I work for one of the largest tech companies in the world. My role is Project Manager, without direct authority over resources. I joined this company 3 months back.

I joined this company from a startup which was later acquired by BIGNAMECO company and everyone from the startup left. I have an extensive technical background. In my last role I was a Data Engineering Manager. I was leading a team of four engineers. I was hand-on at my previous job and did a lot of coding along with other engineers.

This new company I joined seems to be moving at a snail's speed, even though they claim they are moving really fast and are the world's biggest startup (haha!).

Everyone seem to be super focused on internal processes - 90 % of which are useless. There is less focus on actual delivery. From my previous job, I got into the habit of moving and finishing projects at lightening speed. A project estimated here as 6 months can easily done in 2 months at a startup. I also have a better understanding of the technologies used in the project than all the other engineers combined.

Since I am new and don't have direct authority I tend to keep quiet. But, I get incredibly bored creating useless documents. To be honest these documents mean nothing. The only good thing about this new job is the paycheck. In a not-so-expensive city, I make good money. I can't switch jobs immediately due to other hurdles.

My next goal is to move into the broader role of director or VP of analytics/data science in 2 years from now.

Any suggestions on what shall I do and how do I find a way to keep myself challenged technologically and achieve my next goal?

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    VTC as primarily opinion-based. Processes and "meaningless work" is part of any job, this Company you say is a start-up and is trying to define itself so you will either stick through it or get out of there. – VaeInimicus Sep 13 '16 at 11:59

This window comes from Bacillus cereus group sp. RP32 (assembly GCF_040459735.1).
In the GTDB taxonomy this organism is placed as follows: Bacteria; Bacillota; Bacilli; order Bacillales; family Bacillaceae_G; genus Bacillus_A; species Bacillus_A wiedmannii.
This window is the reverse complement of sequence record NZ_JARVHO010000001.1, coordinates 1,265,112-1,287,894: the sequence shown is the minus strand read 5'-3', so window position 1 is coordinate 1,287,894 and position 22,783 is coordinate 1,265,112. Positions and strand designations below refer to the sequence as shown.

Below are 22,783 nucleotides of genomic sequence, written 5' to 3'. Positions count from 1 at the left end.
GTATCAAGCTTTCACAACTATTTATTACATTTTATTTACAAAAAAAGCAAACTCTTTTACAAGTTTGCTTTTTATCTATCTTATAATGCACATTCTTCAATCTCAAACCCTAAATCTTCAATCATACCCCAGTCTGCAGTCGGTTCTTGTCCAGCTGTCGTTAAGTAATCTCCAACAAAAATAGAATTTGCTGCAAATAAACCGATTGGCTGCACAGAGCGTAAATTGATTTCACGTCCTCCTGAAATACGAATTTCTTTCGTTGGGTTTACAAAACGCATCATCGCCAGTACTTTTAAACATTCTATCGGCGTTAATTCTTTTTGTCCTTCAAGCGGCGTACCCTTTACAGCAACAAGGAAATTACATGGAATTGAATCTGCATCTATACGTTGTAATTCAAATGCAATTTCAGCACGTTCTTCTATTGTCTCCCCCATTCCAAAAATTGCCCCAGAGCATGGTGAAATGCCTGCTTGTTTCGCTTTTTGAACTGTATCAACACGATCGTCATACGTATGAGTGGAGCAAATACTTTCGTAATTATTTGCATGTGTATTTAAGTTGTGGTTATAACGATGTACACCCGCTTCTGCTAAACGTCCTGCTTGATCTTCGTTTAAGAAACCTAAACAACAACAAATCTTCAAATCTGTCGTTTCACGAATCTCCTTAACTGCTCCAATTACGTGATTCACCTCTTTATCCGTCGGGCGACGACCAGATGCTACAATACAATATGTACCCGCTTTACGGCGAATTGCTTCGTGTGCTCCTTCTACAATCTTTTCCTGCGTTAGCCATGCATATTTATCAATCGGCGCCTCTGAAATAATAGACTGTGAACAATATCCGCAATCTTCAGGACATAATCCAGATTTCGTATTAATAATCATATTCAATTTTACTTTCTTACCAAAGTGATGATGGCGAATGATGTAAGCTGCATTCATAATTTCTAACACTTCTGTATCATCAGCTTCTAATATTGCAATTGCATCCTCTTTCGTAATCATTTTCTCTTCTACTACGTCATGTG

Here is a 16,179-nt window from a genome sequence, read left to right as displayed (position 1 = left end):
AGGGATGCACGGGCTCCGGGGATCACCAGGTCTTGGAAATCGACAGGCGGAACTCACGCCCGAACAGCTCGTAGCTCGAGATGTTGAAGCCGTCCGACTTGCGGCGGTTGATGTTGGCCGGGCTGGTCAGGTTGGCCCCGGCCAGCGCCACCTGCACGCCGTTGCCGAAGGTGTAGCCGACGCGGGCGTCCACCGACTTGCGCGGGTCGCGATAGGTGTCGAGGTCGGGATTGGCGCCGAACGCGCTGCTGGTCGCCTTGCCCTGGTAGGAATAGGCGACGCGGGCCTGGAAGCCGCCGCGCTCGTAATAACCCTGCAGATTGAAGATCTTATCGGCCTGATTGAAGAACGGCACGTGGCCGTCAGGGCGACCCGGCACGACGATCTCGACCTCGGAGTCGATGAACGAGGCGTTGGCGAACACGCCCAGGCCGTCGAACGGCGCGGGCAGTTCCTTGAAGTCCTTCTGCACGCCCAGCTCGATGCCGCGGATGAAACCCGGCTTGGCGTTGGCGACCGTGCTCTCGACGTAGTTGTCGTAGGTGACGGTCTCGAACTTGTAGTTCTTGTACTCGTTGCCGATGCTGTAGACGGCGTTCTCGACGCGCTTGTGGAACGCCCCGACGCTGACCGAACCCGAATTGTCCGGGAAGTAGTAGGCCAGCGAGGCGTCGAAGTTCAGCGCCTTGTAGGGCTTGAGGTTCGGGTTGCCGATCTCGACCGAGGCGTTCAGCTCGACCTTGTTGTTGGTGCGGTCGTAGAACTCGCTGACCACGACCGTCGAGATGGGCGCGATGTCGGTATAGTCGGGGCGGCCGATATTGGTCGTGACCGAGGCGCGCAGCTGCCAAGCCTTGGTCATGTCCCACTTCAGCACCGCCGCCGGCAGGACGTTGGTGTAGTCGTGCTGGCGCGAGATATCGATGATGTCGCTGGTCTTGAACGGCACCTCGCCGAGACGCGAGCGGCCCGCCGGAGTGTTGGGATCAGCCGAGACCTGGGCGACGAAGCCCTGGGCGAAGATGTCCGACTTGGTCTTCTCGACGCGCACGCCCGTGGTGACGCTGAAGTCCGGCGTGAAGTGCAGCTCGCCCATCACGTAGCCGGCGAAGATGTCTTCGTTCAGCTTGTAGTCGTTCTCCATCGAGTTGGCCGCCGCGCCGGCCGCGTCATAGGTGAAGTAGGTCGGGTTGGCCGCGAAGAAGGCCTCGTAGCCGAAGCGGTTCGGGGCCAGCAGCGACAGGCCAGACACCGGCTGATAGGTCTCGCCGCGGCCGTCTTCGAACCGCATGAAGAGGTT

• Hard to believe; I suspect you have a jaundiced view of what is going on. Why no try approach this in the "Solutions, not Problems" frame of mind - and see how you can position yourself to move things along. – Danny Schoemann Sep 13 '16 at 13:10

Since I am new and don't have direct authority I tend to keep quiet.

It's true that, as a new employee, you should avoid being all gung-ho and attempting to change everything, but that doesn't mean you have to be quiet. Instead, try to approach things from a neutral standpoint, or even better, from a position of wanting to learn. Instead of saying, "That's wrong, don't do that", try something like "Why is this necessary? Who benefits?" or "What's the rationale/history behind this requirement?", perhaps followed by "Is there a reason why we can't do [alternative] instead?"

If you approach things from the standpoint of simply pointing out flaws, then you could be seen as 'that arrogant upstart who thinks s/he's better than us.' If, instead, you approach with an attitude of wanting to learn and do things for the good of the company, then the worst you could come off as is a little annoying - with the best case being you bring about actual improvement.

Keep in mind, also, that you might simply not understand some of these 'useless' processes. Keep an open mind and you might just learn some things.

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  • I like this recommendation. Sometimes a lot can be accomplished simply by asking people to explain why they do things a certain way to an "outsider". Many processes are built bit by bit across silos of people, and we're not always encouraged to step back and think of things end-to-end. Inflicting such a thought process on people can yield surprising results. Of course, like you say, the person with the superiority complex all too easily ends up being the one who wasn't seeing the big picture. ;) – Wandering NPC Sep 13 '16 at 20:23

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